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A thought about Mars and manned missions

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posted on Dec, 13 2019 @ 08:44 AM
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Full disclosure...I am not a big fan of the whole manned mission(s) to Mars theme; I strongly question the scientific value of such an endeavor , but that's for another thread. This thread is intended to address some of the difficulties landing on Mars and a possible solution.

Mars is notoriously difficult to land on...successfully. Depending on how you crunch the numbers, upwards of 50% of Mars missions have failed to land successfully. One of the big challenges is the fact that while Mars does have an atmosphere, that atmosphere is very, very, thin. Consequently, you can't really slow a craft down enough using the atmosphere as a brake before you deorbit. (that, and parachutes suck on Mars) We are pretty good at landing on planets with no atmosphere (i.e. the Moon), and we're great at landing on planets with atmosphere like Earth. Mars, not so much.

Now, Elon Musk might not be very good at marketing cars, but SpaceX builds a bang-up rocket in the Falcon 9. It seems to me a Falcon 9 like product could be adapted to landing on Mars. The current evolution of the Falcon 9 isn't really designed for a Mars mission, but something like it could be developed using similar technology.

When people think about SpaceX and Mars many immediately jump to the SpaceX Starship, and that's all fine and good for the "getting there" part, but it doesn't address the "landing on Mars" part. So, why not develop a Falcon 9-like booster stage which would travel along with a Starship like craft? The way I see it, you could kill two birds with one stone here. First, you could overcome the atmospheric challenges of landing on Mars, and second you would land with a booster capable of returning occupants back to orbit upon departure (something rarely discussed in Mars mission discussions).

The Falcon 9 doesn't really use the atmosphere for braking. It basically turns around, fires a retro burn and falls out of the sky (controlled of course) and then fires another retro burn right before touch down. This same concept would seem to be a viable solution for Mars.

What do you think?


edit on 12/13/2019 by Flyingclaydisk because: (no reason given)




posted on Dec, 13 2019 @ 09:17 AM
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a reply to: Flyingclaydisk

There's probably value in having people directly experience Mars. People are very innovative and interactive. There's probably classes of information that can be obtained by direct experience that is beyond information gathered by measurement devices.

I'm sure the NASA mission planners are taking into account cost-benefit analysis for every type of mission.



posted on Dec, 13 2019 @ 09:24 AM
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a reply to: Flyingclaydisk

I really love Mars threads, S&F!

But isn't SpaceX Starship designed exactly for the descend method you're proposing? It will be equipped with raptor engines allowing for vertical landing and take-off on Earth and other planetary bodies.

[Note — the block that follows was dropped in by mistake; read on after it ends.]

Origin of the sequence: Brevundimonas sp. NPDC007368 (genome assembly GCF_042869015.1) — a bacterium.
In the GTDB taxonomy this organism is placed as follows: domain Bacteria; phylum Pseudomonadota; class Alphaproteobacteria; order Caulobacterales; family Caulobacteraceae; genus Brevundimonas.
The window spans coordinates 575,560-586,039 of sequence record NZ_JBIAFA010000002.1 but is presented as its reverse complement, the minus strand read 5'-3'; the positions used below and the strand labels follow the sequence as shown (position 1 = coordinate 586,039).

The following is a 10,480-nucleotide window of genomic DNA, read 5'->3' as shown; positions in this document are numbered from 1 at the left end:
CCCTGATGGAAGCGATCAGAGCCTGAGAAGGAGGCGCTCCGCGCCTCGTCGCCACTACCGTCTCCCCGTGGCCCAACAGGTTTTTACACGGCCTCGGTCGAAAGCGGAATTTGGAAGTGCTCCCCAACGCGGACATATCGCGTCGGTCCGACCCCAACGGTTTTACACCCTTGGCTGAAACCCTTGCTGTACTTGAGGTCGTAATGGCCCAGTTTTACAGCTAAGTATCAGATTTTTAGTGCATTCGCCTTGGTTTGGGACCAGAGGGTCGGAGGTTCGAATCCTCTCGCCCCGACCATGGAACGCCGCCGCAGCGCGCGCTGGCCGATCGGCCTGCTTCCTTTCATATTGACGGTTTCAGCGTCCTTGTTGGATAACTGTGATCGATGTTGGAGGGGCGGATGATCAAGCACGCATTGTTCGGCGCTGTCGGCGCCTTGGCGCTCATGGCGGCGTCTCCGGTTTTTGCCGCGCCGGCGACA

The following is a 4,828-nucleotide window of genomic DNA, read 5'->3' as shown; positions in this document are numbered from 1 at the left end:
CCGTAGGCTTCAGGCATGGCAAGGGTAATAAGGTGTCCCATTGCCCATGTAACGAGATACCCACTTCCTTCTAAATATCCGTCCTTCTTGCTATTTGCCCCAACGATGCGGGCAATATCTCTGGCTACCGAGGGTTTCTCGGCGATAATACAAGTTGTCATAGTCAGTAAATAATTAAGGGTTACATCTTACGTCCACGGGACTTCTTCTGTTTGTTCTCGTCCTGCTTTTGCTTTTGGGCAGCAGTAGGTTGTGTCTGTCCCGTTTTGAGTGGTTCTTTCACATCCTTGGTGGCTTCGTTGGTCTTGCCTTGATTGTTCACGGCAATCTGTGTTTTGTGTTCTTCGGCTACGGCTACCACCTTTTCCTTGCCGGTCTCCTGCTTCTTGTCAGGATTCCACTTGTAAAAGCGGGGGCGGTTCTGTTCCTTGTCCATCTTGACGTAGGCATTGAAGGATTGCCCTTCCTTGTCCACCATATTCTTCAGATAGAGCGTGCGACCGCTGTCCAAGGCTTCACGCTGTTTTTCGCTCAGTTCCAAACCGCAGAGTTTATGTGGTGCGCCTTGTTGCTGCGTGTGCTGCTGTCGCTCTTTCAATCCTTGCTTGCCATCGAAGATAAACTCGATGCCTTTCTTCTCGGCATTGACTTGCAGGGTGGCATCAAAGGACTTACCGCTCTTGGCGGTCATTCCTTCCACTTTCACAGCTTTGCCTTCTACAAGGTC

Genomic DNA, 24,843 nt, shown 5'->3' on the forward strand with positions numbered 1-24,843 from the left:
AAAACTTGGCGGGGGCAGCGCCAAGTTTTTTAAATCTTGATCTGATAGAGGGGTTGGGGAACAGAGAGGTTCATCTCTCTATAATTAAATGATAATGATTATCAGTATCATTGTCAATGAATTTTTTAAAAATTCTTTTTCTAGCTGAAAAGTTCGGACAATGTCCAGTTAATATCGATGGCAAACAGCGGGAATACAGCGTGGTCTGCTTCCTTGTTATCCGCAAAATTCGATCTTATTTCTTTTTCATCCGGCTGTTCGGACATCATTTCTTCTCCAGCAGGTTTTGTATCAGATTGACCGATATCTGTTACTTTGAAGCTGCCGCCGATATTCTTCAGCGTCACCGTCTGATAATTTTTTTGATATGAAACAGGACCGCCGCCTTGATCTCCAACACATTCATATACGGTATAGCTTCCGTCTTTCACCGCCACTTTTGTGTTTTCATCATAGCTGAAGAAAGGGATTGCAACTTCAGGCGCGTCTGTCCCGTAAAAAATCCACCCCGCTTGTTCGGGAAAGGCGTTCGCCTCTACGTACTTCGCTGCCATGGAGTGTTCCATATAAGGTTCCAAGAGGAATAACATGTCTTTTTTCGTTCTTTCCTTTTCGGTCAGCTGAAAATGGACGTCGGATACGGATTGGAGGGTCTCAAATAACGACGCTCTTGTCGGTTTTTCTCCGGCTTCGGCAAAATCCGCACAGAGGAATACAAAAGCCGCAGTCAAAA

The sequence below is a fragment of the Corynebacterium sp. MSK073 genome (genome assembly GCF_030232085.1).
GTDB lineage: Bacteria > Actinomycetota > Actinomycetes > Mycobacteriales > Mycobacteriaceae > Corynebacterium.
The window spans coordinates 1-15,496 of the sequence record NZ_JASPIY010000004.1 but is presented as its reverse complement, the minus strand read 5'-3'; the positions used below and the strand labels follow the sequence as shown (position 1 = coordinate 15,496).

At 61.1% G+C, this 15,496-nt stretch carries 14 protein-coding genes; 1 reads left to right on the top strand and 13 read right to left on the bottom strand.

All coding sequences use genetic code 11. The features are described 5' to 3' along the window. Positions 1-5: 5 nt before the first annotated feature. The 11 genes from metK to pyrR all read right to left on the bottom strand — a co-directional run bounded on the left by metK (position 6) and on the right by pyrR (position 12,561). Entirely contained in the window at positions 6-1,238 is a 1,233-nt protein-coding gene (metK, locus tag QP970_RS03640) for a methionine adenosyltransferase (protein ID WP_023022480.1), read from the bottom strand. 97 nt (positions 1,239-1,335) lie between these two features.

SpaceX's Starship spacecraft and Super Heavy rocket (collectively referred to as Starship) represent a fully reusable transportation system designed to carry both crew and cargo to Earth orbit, the Moon, Mars and beyond (source).


Just a thought...



posted on Dec, 13 2019 @ 09:42 AM
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a reply to: Flyingclaydisk

Humans going to Mars is a one way trip to an early death.
Months instead of days being hammered by solar radiation.
The low gravity is going to weaken bones and muscles.
No food, no water, lots of dust and sand storms.

Everyone on planet earth will watch these people die a miserable death live on television.


We are not ready for the technical challenges Mars presents..not yet.



posted on Dec, 13 2019 @ 10:06 AM
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Probably most of the problems we have had with landing on Mars is the fact that we're having to design an autonomous landing system that has to do everything itself because of the time delay. And of course we launch it and everything has to be clockwork from launch until it lands. I mean look at the fact that on these missions, we don't even know if the thing landed until after it's happened.

So, I guess ironically, the best argument for sending people to Mars is to make the landing successful. Sending robots sounds like a good idea until you lose enough of them to pay for a manned mission. It's amazing to me that any of the landers we've sent have actually been successful.

I think that likely all the challenges of designing these things to be nearly autonomous AND to last as long as they do with no one there to repair anything could be better spent just doing the human mission. If it's feasible to keep people alive long enough to reach Mars (or make the trip faster) I'm sure they can find people who are willing to risk their lives to go. If they die, they die.



posted on Dec, 13 2019 @ 10:18 AM
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a reply to: Bluntone22

That's why we go underground 😌

Sending in hardened nodes with compound meta materials designed to deflect and block radiation, upon landing, we'll start digging down, reinforcing the tunnel walls with some sort of spray that hardeneds, courtesy of the eggheads at MIT.

Dig deep enough to avoid the Radiation and expand down there.



posted on Dec, 13 2019 @ 12:27 PM
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Space has always been about Speed.

High speed to get into space, high speed to get into orbit once you are in space, high speed to get out of orbit, high speed to get anywhere once you’re in space, and high speed making landing on anything difficult.

Most people think that this is just the way it is because that’s the way it has to be.

WRONG!

There is NO requirement to “blast” into space like a bat out of hell. And, if you can provide adequate shielding from radiation, you can spend years in space with no ill effects: humans have doing it for millennia.

Speed is, in fact, a problem in space travel; it takes “fuel” to achieve speed, and it takes the same amount of “fuel” (here we say “fuel” to mean energy) to slow down once you reach your destination.